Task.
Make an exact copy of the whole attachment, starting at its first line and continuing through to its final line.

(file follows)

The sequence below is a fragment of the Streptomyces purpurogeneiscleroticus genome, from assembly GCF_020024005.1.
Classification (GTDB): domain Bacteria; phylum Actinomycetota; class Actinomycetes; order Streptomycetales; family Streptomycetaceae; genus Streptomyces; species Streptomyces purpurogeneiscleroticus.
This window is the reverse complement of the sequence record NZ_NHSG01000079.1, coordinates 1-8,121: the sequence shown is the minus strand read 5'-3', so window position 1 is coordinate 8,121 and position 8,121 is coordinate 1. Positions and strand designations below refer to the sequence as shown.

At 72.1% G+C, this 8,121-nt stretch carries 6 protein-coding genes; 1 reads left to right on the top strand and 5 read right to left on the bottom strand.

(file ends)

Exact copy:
The sequence below is a fragment of the Streptomyces purpurogeneiscleroticus genome, from assembly GCF_020024005.1.
Classification (GTDB): domain Bacteria; phylum Actinomycetota; class Actinomycetes; order Streptomycetales; family Streptomycetaceae; genus Streptomyces; species Streptomyces purpurogeneiscleroticus.
This window is the reverse complement of the sequence record NZ_NHSG01000079.1, coordinates 1-8,121: the sequence shown is the minus strand read 5'-3', so window position 1 is coordinate 8,121 and position 8,121 is coordinate 1. Positions and strand designations below refer to the sequence as shown.

At 72.1% G+C, this 8,121-nt stretch carries 6 protein-coding genes; 1 reads left to right on the top strand and 5 read right to left on the bottom strand.